8 Best Ways to Find Negative PPC Keywords | White.net

8 Best Ways to Find Negative PPC Keywords

By Tamsin Mehew / October 27, 2011

If your ads display on irrelevant searches, then either you get clicks and waste money (as the searchers are very unlikely to convert), or you don’t get clicks and CTR drops (which affects Quality Score and therefore your CPC).

So how do you stop this? Part of the answer is choosing keywords carefully – be careful with general terms and use modified broad-match where appropriate – but for the best performance possible you need negative keywords to target your traffic properly.

1. Search Query Reports
The most obvious way, but also the most important. Look at your search query report and see what terms your ad is actually displaying for.

Look for patterns. See if there are repeated words or themes that are irrelevant. For example, say you sell red shoes, and as such have ‘buy red shoes’ as a keyword on broad match. If phrases like ‘buy blue shoes’ and ‘blue shoes for sale’ appear in your search query report then adding ‘blue’ on broad-match negative rather than excluding the searches individually with exact match is preferable:  not only will it exclude the searches you’ve noticed, but it also excludes long tail searches you haven’t seen.

This may be a simplistic example, but you might spot a trend in your search queries that leads to other new negative keywords. Seeing ‘blue’ may make you think to exclude other colours. Seeing ‘jobs’ may make you think to exclude ‘recruitment’.

Also try to think about what the searcher is looking for with their query. Is the search term actually the name of a book or film? You may want to search for stranger terms on Google yourself to make sense of them.

2. Use Someone Else’s List
Some negatives come up all the time, so it can help to look at something like KoMarketing Associates’s list of negative keywords for inspiration. Don’t add terms to your account without thinking – some might be relevant for you! – but it is a good starting point.

3. Use Keyword Research Tools
Google’s Keyword Tool shows you what Google thinks is relevant to your keywords, so if someone searches for a term it suggests it’s likely to display your ad. So see if you think the highest traffic suggestions are actually relevant, and if they aren’t then exclude them.

Something that scrapes Google Instant suggestions (like Über Suggest) can also give you ideas of popular searches that start with your keywords, to include or exclude as you see fit.

4. Your Positive Keywords
You’ve worked hard to structure your account, sort keywords into the best possible ad groups, and write adverts specially tailored to those groups. You don’t want to lose this work by having searches display the wrong ads.

If you’ve got a general ad group for ‘red shoes’ and a more specific ad group for ‘shiny red shoes’ you’ll want to exclude ‘shiny’ from the former so that it doesn’t steal the latter’s traffic. Making sure searches go to the most specific ad group possible means that they see the most specific ad possible. Also, it’s easier to track performance – you can’t as easily tell how well ‘shiny red shoes’ searches perform if they are split over multiple ad groups and mixed up with other terms.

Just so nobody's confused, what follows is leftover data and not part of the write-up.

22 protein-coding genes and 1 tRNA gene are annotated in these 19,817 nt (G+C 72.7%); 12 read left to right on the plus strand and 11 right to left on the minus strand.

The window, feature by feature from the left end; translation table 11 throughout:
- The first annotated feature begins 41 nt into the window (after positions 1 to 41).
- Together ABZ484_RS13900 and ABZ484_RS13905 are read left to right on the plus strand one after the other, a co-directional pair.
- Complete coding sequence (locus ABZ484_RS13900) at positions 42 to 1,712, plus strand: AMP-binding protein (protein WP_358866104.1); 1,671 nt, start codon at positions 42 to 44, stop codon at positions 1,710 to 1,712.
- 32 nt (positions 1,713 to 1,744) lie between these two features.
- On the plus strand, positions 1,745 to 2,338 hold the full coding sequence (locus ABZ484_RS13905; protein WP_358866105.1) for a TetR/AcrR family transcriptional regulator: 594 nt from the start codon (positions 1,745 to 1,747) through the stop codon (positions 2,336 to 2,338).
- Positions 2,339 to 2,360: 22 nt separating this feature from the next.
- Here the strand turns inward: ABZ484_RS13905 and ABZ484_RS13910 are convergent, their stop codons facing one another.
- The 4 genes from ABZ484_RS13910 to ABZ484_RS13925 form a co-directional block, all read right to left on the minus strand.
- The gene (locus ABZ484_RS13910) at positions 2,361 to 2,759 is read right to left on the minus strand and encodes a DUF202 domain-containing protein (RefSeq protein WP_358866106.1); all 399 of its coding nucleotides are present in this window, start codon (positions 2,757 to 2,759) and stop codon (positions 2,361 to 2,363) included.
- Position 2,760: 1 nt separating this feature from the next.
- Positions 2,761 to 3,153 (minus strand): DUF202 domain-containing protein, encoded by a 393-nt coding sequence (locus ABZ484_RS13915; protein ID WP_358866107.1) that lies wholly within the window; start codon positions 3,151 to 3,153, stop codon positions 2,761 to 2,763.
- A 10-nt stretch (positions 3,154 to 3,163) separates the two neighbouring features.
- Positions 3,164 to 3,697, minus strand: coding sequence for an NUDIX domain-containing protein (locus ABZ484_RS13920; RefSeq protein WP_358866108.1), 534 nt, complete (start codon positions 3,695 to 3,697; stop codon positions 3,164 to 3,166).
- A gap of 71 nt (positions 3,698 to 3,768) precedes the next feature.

5. Competitor Research
Whether you should bid on competitor terms is beyond the scope of this post, but even if you do then you should keep them separated from your other keywords (as searches with a brand attached will behave differently to searches with no brand at all), and so competitor terms should be used as negative keywords. Don’t just think of the brand name:  think of their product names as well.

If you know of brands who have a similar but different market you could exclude them as their audience will be uninterested in your product:  for instance if you sell women’s clothing you could use as negative keywords brands who specialise in men’s clothing.

6. Analytics
Looking at Analytics gives you behavioural information on searchers for some keywords, although this is limited to keywords you already rank for organically and people who found your site relevant enough to visit (and soon it will exclude people who search Google while logged in). If there is a keyword with high traffic and no conversions, then it could be a good negative keyword.

7. Monitor the Media
Using social media monitoring or Google alerts can show if your brand terms have uses unrelated to you which you didn’t previously know about.

Another thing to bear in mind is that you never know when there will be news or a trend that’s related to your keywords but not your business – and that could be expensive if there’s a sudden explosion of searches that your advert appears on. If you advertise in the travel vertical, for example, then you may need to react to disasters and current events in destination countries, either by adding negative keywords or (in extreme cases) pausing ad groups.

8. Misspelings adn Typiong Mistaakes
People don’t have to type carefully into search engines or use precise spellings – they may even be searching to find the right spelling! So you should expect there to be searches with misspellings and typos. If you have ‘cheap’ as a negative keyword, even on broad-match, you can still find your ads appearing on searches for things that are ‘chep’ or ‘ceap’ or ‘chap’. So when you’ve found an important negative keyword you may want to think of its misspellings too. Typo generators can help.

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